Confirmation hearings for Supreme Court nominee Sonia Sotomayor are set to begin next week, and the endorsements are flowing with increasing intensity. So, too, is the political maneuvering.
The drumbeat of support and opposition is beginning to sound a bit like Ravel's "Bolero" — a sort of one-sided Bolero.
The American Bar Association gave Sotomayor its highest rating on Tuesday. The vote was unanimous, based on hundreds of confidential interviews with Sotomayor's colleagues on and off the bench, and a review of her opinions by scholars and practitioners.
Then the Democrats rolled out endorsements by leading law enforcement organizations, including the National District Attorneys Association, the National Sheriffs Association and the Federal Law Enforcement Officers Association.
"This is the judge that any beat officer can and will support," says Dave Hiller, vice president of the Fraternal Order of Police.
Republican leaders sought to offset the endorsement with their own offensive.
Senate Minority Leader Mitch McConnell took to the senate floor with a critique of the New Haven firefighters decision that Sotomayor participated in when she was on the appeals court. It was a decision overturned last month by the Supreme Court.
"As we consider her nomination to the Supreme Court, my colleagues should ask themselves this important question: Is she allowing her personal or political agenda to cloud her judgment in favor of one group of individuals over another, regardless of what the law says?" McConnell asked.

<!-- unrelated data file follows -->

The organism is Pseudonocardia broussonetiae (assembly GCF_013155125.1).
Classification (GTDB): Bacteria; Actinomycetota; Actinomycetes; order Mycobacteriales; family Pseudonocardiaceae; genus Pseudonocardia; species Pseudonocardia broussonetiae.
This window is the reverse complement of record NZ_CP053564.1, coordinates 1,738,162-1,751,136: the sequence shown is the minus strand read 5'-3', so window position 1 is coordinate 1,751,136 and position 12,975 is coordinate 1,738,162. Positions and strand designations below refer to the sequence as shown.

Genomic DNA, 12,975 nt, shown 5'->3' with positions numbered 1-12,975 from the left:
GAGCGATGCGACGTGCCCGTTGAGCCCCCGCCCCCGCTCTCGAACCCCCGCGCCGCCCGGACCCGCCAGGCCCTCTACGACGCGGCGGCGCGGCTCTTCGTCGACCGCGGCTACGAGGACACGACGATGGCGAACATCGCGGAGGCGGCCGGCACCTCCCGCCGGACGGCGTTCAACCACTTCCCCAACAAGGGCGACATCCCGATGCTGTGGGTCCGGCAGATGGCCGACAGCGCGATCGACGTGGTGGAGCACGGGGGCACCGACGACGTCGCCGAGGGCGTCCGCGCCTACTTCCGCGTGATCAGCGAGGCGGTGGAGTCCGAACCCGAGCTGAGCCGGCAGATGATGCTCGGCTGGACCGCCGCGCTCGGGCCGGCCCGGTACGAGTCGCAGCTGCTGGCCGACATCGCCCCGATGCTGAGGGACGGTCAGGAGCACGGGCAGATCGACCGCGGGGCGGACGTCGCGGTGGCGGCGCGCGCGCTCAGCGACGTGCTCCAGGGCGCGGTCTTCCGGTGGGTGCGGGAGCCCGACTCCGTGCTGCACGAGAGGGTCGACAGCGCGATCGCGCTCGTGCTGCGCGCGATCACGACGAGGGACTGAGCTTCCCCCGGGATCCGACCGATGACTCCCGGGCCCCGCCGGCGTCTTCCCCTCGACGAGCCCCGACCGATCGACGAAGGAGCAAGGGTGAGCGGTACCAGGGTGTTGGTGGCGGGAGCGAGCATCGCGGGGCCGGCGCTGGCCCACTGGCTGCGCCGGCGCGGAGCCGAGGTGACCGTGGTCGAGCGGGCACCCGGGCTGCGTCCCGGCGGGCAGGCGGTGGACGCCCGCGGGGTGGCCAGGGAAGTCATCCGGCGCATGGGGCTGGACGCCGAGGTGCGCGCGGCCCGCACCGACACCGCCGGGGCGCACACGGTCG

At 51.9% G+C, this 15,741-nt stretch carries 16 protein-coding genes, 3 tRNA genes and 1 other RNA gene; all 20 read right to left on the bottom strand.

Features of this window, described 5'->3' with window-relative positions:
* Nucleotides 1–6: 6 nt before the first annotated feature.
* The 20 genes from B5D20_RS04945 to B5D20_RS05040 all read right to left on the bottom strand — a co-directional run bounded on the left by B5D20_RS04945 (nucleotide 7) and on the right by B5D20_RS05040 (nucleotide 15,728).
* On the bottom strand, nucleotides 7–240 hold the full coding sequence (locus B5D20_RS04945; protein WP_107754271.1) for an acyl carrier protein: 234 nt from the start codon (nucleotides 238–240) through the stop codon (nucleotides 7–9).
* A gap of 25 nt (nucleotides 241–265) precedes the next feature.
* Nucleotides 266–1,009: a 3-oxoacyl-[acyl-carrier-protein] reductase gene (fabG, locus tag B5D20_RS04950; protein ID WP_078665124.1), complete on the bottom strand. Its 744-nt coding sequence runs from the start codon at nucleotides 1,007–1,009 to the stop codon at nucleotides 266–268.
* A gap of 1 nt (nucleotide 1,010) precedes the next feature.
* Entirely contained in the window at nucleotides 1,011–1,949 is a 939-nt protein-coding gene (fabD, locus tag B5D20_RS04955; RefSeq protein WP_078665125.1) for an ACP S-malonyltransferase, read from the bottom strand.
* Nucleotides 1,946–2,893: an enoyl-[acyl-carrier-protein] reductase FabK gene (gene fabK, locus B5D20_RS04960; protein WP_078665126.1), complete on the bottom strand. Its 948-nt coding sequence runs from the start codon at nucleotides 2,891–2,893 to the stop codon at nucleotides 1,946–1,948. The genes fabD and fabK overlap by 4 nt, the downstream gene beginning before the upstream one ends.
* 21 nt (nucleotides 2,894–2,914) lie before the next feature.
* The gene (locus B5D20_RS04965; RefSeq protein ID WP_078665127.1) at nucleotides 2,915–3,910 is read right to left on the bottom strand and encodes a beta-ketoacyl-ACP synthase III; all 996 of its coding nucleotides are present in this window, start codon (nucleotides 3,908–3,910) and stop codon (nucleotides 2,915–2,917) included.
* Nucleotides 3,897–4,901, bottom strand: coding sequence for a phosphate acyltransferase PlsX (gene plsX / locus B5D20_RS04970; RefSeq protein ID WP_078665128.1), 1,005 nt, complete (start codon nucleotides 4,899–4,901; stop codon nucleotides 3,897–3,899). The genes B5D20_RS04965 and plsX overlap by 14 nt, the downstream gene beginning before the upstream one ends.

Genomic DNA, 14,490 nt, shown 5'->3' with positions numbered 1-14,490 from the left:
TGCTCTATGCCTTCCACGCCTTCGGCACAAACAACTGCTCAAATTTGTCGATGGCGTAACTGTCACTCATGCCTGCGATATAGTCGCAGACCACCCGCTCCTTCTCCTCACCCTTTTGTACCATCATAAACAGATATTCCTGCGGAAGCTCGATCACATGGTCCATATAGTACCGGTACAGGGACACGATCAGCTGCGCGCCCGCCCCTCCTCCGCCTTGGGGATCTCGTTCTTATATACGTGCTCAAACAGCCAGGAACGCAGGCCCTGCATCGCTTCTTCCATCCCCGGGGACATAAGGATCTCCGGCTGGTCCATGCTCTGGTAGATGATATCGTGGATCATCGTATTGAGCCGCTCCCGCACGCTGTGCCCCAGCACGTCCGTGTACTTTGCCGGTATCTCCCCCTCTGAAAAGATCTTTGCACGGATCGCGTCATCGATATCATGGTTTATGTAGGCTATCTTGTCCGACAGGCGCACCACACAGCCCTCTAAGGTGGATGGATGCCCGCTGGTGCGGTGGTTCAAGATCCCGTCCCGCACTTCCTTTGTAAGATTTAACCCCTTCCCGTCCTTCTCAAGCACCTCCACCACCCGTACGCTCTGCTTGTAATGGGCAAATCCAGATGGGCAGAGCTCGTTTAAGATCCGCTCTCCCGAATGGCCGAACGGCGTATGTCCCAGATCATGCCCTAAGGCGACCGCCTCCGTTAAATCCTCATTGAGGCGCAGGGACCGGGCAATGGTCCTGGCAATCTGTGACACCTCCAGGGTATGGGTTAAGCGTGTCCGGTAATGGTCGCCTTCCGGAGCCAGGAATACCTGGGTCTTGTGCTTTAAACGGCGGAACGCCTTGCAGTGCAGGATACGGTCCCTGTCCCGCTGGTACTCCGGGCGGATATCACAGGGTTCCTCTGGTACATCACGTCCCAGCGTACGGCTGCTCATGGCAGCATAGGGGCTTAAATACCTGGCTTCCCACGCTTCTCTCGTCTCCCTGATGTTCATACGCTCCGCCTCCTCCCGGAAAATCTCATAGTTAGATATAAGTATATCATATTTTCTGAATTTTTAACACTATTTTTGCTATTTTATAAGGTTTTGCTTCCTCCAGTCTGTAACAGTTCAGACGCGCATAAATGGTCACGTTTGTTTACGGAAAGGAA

But Republicans are having a hard time potraying Sotomayor as a radical. Even the National Rifle Association, while expressing serious concerns about the nominee, is not opposing her outright.
Later this week, former FBI Director Louis Freeh is expected to formally endorse her nomination in a letter to the Senate Judiciary Committee. Freeh got to know Sotomayor when the two served as federal trial judges in Manhattan.
He rejects outright any suggestion that she is an agenda-driven liberal judge.
"I think if you look at her opinions, she has a very conservative criminal justice, law enforcement appoach," Freeh says.
Beyond law enforcement, Freeh adds, as a conservative, he is unconcerned by her record. "I haven't read anything in her opinions that would make me think, from a conservative point of view, that there is anything 'radical' or off the maintstream."
Freeh got to know Sotomayor when she was first on the bench and he was assigned as her mentor. He actually sat with her during a couple of trials to make sure she knew the ropes. As it turns out, he says, the help was not needed.
"What struck me was how poised, confident and calm she was," Freeh says. "She had great rapport with the witnesses and juries."
Freeh also points to the fact that if confirmed, Sotomayor would be the only justice with experience as a trial judge.
"That's going to add great depth and, I think, perspective to the court," Freeh says.